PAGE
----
The issue of occupational rent often arises when one spouse or partner remains living in the family home after separation. Whilst this generally only happens for a short period of time while the relationship property division is worked through, people sometimes live with this arrangement for years. See Separation Issues and Separation and Property Division for further information.
Occupational rent is a notional rent paid by the spouse or partner still living in the home, to compensate the other for the fact their share of capital in the home has been made available to the other spouse/partner.
The ability to seek an adjustment for occupational rent comes under section 18B of the Property (Relationships) Act, where the Court has the discretion to compensate someone for contributions they have made after separation. One person making their interest in the family home available to the other is considered a “contribution” under this section.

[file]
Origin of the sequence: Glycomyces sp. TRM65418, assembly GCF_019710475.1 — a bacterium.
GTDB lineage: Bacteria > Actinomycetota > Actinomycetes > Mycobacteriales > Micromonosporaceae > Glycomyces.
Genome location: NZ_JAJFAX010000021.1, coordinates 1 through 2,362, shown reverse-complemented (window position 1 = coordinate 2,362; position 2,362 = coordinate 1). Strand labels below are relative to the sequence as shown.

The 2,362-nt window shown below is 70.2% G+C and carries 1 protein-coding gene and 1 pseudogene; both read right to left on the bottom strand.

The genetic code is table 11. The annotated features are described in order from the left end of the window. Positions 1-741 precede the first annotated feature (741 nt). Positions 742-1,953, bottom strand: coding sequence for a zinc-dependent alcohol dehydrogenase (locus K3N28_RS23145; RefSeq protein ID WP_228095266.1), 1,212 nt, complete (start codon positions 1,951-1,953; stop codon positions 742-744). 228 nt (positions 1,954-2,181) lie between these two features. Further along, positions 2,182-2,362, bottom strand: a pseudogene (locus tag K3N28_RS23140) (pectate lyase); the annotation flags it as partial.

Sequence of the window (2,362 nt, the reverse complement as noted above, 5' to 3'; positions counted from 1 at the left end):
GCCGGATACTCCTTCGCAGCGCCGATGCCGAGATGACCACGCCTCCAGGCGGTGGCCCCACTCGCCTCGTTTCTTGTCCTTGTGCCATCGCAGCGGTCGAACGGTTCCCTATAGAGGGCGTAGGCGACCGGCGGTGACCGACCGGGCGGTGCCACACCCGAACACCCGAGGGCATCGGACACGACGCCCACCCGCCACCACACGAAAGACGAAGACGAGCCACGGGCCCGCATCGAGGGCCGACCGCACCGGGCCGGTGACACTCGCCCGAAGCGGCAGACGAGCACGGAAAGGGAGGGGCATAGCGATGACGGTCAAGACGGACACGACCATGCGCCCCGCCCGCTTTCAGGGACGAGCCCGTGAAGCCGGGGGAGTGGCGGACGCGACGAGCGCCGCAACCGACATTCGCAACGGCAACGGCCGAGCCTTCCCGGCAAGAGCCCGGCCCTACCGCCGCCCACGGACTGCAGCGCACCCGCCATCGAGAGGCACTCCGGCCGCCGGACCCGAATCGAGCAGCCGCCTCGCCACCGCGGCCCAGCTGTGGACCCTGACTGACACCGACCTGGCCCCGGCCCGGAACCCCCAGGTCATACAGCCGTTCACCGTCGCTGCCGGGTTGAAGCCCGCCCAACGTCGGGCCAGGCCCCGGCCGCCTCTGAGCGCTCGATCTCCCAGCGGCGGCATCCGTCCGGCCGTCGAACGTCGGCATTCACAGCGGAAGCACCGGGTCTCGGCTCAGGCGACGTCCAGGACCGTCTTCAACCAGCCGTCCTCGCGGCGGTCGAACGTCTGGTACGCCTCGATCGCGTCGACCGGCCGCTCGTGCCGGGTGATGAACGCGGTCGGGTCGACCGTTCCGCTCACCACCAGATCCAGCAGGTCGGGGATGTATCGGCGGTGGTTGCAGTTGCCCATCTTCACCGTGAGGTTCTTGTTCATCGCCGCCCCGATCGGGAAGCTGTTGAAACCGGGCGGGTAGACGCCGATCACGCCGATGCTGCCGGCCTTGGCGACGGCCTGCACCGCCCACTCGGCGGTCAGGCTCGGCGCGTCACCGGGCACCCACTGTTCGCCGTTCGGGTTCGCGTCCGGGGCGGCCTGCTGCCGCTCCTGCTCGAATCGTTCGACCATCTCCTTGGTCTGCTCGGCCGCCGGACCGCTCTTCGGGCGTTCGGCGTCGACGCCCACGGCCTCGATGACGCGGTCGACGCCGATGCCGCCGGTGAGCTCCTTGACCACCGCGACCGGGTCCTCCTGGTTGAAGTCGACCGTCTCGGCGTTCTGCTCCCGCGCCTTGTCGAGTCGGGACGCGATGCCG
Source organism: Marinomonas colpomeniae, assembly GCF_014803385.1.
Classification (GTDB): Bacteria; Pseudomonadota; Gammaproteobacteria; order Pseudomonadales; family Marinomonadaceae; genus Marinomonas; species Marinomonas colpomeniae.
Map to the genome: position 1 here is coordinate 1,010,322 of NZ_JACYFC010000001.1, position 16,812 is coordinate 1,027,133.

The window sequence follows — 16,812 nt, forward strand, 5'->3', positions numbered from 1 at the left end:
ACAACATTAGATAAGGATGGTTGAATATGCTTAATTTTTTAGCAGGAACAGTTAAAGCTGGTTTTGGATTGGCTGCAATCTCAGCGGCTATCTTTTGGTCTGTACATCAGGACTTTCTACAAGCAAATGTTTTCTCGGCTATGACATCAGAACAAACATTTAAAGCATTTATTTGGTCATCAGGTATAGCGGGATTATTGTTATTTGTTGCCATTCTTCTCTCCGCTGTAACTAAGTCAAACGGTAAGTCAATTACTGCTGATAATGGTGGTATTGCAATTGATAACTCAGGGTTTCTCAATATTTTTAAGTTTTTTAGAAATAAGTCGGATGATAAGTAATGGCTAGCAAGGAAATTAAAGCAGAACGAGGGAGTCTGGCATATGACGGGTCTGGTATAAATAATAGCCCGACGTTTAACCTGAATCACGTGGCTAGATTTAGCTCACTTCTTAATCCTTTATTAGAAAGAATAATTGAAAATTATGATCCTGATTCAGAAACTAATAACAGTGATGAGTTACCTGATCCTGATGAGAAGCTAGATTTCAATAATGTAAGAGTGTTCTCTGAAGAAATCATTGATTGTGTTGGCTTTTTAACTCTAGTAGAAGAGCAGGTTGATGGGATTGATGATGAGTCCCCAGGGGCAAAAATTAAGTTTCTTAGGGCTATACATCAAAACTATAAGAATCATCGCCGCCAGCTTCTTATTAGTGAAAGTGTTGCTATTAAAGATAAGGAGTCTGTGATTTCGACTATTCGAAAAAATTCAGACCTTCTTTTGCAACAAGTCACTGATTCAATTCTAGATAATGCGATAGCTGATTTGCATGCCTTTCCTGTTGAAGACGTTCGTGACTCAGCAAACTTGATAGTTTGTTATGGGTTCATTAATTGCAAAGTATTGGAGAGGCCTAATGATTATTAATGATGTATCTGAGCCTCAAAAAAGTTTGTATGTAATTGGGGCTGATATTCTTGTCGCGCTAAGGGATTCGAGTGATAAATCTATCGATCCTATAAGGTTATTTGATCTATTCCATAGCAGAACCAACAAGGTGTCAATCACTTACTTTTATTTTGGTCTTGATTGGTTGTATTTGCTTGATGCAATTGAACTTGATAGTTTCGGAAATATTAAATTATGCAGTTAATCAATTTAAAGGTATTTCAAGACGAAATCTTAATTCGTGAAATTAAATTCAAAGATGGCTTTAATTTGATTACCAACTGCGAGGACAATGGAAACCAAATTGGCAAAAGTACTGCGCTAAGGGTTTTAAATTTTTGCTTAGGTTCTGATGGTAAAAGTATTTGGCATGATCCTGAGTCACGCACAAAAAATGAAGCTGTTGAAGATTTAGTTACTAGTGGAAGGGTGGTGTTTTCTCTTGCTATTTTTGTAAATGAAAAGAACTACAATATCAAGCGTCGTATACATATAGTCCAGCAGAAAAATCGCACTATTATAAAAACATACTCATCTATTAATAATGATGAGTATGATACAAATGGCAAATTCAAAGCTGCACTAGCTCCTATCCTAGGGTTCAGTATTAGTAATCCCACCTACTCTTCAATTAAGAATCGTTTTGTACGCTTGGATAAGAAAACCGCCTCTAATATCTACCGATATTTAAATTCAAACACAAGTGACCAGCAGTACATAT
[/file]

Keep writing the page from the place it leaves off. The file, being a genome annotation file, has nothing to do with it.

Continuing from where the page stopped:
However, occupational rent is not something that can simply be claimed as “due and owing”. The power to award occupational rent is discretionary, exercised if the Court thinks it is just in the overall circumstances to do so.
It could be discounted depending on the contributions made by the occupier to the property, including the payment of any mortgage obligations or other outgoings. In one case, it was found not to be payable at all because the home had serious weather-tightness issues and there was a question as to whether it was able to be rented in that condition.
Often an adjustment for occupational rent can be negotiated into a Separation and Relationship Property Agreement, with the parties agreeing on a “fair” amount of compensation.
If you have any questions about this or any other relationship property issues, please do not hesitate to contact our Wellington based family lawyers Debbie Dunbar, email email@example.com, phone (04) 495 9940 or Maretta Twentyman, email firstname.lastname@example.org, phone (04) 495 8918.
Further information can be found here: